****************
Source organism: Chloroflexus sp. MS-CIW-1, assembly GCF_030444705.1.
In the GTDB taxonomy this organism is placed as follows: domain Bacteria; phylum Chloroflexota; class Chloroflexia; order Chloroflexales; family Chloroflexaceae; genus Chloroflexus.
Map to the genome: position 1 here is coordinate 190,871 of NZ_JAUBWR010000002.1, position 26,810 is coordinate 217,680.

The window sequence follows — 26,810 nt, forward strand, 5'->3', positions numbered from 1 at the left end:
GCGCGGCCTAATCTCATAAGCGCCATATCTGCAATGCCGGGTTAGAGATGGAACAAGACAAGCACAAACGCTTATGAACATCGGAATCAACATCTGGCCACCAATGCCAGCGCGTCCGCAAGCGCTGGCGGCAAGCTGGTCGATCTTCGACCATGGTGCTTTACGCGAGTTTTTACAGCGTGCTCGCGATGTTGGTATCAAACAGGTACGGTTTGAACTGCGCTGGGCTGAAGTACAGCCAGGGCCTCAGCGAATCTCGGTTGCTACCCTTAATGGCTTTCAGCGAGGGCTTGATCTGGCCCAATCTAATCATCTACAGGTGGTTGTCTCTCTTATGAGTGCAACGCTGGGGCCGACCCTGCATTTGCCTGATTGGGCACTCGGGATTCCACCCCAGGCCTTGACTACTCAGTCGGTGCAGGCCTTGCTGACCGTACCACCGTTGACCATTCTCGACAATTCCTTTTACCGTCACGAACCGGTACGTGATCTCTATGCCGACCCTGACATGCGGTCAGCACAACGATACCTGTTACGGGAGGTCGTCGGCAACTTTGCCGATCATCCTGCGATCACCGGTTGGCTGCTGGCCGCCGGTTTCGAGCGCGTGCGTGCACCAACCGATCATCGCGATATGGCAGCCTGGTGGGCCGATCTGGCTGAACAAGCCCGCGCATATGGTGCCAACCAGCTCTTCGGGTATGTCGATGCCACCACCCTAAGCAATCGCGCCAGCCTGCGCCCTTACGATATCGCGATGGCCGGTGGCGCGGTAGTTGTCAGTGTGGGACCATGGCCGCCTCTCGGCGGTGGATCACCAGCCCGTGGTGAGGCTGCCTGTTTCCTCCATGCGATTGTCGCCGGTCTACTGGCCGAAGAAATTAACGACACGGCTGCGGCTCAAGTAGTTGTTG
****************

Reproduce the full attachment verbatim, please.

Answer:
Source organism: Chloroflexus sp. MS-CIW-1, assembly GCF_030444705.1.
In the GTDB taxonomy this organism is placed as follows: domain Bacteria; phylum Chloroflexota; class Chloroflexia; order Chloroflexales; family Chloroflexaceae; genus Chloroflexus.
Map to the genome: position 1 here is coordinate 190,871 of NZ_JAUBWR010000002.1, position 26,810 is coordinate 217,680.

The window sequence follows — 26,810 nt, forward strand, 5'->3', positions numbered from 1 at the left end:
GCGCGGCCTAATCTCATAAGCGCCATATCTGCAATGCCGGGTTAGAGATGGAACAAGACAAGCACAAACGCTTATGAACATCGGAATCAACATCTGGCCACCAATGCCAGCGCGTCCGCAAGCGCTGGCGGCAAGCTGGTCGATCTTCGACCATGGTGCTTTACGCGAGTTTTTACAGCGTGCTCGCGATGTTGGTATCAAACAGGTACGGTTTGAACTGCGCTGGGCTGAAGTACAGCCAGGGCCTCAGCGAATCTCGGTTGCTACCCTTAATGGCTTTCAGCGAGGGCTTGATCTGGCCCAATCTAATCATCTACAGGTGGTTGTCTCTCTTATGAGTGCAACGCTGGGGCCGACCCTGCATTTGCCTGATTGGGCACTCGGGATTCCACCCCAGGCCTTGACTACTCAGTCGGTGCAGGCCTTGCTGACCGTACCACCGTTGACCATTCTCGACAATTCCTTTTACCGTCACGAACCGGTACGTGATCTCTATGCCGACCCTGACATGCGGTCAGCACAACGATACCTGTTACGGGAGGTCGTCGGCAACTTTGCCGATCATCCTGCGATCACCGGTTGGCTGCTGGCCGCCGGTTTCGAGCGCGTGCGTGCACCAACCGATCATCGCGATATGGCAGCCTGGTGGGCCGATCTGGCTGAACAAGCCCGCGCATATGGTGCCAACCAGCTCTTCGGGTATGTCGATGCCACCACCCTAAGCAATCGCGCCAGCCTGCGCCCTTACGATATCGCGATGGCCGGTGGCGCGGTAGTTGTCAGTGTGGGACCATGGCCGCCTCTCGGCGGTGGATCACCAGCCCGTGGTGAGGCTGCCTGTTTCCTCCATGCGATTGTCGCCGGTCTACTGGCCGAAGAAATTAACGACACGGCTGCGGCTCAAGTAGTTGTTG